Also, female busts symbolizing the four seasons appear in the four corners immediately outside the Beth Alpha Synagogue’s zodiac. In the center, Helios appears with his signature Greco-Roman iconographic elements, such as the fiery crown of rays adorning his head and the highly stylized quadriga or four-horse-drawn chariot. The background is decorated with a crescent-shaped moon and stars. As in the “Binding of Isaac” panel, the zodiac symbols and seasonal busts are labeled with their corresponding Hebrew names.

In fact, this zodiac wheel, along with other similar examples found in contemporary synagogues throughout Israel, such as Naaran, Susiya, Hamat Tiberias, Huseifa, and Sepphoris. The Zodiac wheel rests at the center of a scholarly debate regarding the relationship between Judaism and general Greco-Roman culture in late antiquity. Some interpret the zodiac’s popularity within synagogue floors as evidence for its Judaization and adaptation into the Jewish calendar and liturgy.

Theories About a Zodiac Placed in Jewish Synagogues 

While others see it as representing the existence of a “non-Rabbinic” or a mystical and Hellenized form of Judaism that embraced the astral religion of Greco-Roman culture, in other words, it may be that the Jews living in the area in those days felt quite comfortable with their Jewish identity on one hand while embracing foreign elements from other cultures at the same time. I guess the best example is those orthodox kids that run along the streets of Brooklyn, and on their head rests a New York Knicks Yamaka. 

Southern Panel—Synagogue Scene

So the southern panel, which was laid before the Beit Alpha synagogue’s Torah Shrine; is a liturgically oriented scene that emphasizes the centrality of the Torah Shrine. The Torah Shrine stands at the center of the composition and is depicted with a gabled roof. The Torah Shrine is decorated with ornamented panels featuring diamonds and squares. The floating conch shell seen in the center of the roof is a stylized representation of the Torah Shrine’s inset arch. A hanging lamp is suspended from the gable of the roof. As a symbolic marker of its importance, the lower register of the Torah Shrine is flanked by two roaring lions and is surrounded by Jewish ritual objects such as the Lulav (a closed frond of the date palm tree), Etrog (Citron), Shofar (Ram’s Horn); and incense shovel. Also, two birds flank the gabled roof in the upper register of the Torah Shrine.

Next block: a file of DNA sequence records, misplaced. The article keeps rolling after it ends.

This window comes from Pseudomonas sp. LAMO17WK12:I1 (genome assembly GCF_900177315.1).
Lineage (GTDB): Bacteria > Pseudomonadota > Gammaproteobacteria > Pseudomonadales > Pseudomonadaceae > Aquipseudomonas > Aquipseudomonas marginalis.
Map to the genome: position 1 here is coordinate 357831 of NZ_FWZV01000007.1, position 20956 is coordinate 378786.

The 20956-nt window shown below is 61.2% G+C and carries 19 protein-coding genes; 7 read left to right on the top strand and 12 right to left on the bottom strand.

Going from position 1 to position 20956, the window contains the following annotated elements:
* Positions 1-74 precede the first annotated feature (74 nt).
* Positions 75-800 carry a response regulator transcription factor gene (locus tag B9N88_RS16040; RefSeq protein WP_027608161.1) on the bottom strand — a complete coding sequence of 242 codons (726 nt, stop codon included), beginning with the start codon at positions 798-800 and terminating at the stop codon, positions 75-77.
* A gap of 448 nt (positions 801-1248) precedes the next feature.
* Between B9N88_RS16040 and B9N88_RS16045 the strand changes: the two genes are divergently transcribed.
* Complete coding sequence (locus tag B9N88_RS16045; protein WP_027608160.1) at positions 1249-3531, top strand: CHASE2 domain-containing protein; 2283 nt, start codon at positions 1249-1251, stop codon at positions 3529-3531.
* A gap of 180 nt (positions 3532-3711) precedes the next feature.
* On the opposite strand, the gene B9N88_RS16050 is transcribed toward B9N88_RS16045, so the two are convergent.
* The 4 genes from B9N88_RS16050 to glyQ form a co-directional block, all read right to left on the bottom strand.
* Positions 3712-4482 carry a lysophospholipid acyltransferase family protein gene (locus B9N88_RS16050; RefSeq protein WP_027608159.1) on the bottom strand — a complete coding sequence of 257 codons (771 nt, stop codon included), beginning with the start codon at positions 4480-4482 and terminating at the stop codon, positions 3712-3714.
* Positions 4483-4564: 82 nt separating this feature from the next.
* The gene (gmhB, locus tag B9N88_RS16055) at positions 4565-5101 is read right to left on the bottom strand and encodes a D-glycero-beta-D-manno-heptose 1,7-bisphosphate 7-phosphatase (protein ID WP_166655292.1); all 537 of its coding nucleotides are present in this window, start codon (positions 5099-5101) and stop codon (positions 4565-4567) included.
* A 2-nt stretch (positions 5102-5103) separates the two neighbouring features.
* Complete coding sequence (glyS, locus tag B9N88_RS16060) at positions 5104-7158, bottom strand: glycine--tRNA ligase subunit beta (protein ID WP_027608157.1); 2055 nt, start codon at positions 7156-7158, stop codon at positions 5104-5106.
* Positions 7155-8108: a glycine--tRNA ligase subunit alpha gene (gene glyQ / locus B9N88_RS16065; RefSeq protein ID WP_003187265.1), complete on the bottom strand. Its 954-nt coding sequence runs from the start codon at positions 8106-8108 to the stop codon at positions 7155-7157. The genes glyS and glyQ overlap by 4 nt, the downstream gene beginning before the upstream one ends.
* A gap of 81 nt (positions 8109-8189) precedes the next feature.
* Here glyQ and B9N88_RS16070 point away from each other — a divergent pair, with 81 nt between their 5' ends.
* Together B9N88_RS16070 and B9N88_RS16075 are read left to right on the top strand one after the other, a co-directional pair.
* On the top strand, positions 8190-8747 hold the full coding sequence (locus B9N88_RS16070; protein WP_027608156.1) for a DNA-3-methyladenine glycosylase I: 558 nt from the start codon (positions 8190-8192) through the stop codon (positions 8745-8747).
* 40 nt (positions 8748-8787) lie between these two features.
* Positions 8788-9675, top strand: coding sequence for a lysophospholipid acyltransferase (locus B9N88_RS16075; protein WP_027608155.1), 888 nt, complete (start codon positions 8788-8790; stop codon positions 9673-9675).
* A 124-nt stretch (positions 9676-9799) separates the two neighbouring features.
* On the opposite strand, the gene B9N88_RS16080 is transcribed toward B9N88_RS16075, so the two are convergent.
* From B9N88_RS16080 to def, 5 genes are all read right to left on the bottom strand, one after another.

Also, two large seven-branched Menorah (the Jewish Candelabrum) candelabras stand on either of the Torah shrines. The base and branches of the two Menorot are not identical in form; the right-hand Menorah has an upright base, while the left-hand Menorah has two crescent-shaped legs and one upright leg. Lastly, the entire scene is framed by the two pulled-back curtains, which served to demarcate the sacred space of the Torah Shrine.

The Menorah 

The presence of the Menorah, which originally stood in the Jerusalem Temple, highlights the continuing importance that the Jerusalem Temple occupied in developing the synagogue. Additionally, the Menorah also maintained a practical function; as the primary light source for the area around the Torah Shrine. Furthermore, Sukenik believed that the two Menorot depicted flanking the Torah Shrine in this scene likely stood adjacent to the Torah Shrine within the actual Beth Alpha synagogue.

Beth Alpha Synagogue: Opening Hours 

Summer hours: Sunday–Thursday and Saturday: 8 AM -5 PM 

Friday and holiday eves: 8 AM-4 PM

Winter hours:

Sunday–Thursday and Saturday: 8 AM – 4 PM

Friday and holiday eves: 8 AM – 3 PM

Holiday eves: 8 AM – 1 PM

Yom Kippur eve: 8 AM – 1 PM

Phone: ‎+(00)972(0)4-6532004


Hi! My name is Arik Haglili, an Israeli native who decided to dedicate his life to share my knowledge about the Holy Land to those that are interested to know more about this amazing piece of land. My career as a private tour guide started at the International School For the Studying of the Holocaust and the rest is history.